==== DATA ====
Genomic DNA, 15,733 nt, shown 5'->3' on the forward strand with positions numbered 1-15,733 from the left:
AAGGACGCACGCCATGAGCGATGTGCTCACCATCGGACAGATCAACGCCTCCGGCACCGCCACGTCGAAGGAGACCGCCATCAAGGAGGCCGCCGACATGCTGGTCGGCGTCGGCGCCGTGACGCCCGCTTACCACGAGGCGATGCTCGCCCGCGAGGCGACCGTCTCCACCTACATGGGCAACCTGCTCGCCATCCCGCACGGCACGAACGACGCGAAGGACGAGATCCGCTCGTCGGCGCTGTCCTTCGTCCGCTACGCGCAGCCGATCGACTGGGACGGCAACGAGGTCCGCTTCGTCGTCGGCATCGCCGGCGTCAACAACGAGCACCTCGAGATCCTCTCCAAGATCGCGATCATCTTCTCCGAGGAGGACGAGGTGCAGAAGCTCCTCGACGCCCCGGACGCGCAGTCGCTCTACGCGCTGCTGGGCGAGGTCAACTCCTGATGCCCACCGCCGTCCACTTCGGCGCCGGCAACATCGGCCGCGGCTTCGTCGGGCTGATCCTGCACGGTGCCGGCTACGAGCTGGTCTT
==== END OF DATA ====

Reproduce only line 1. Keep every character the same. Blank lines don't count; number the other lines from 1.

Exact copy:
Genomic DNA, 15,733 nt, shown 5'->3' on the forward strand with positions numbered 1-15,733 from the left: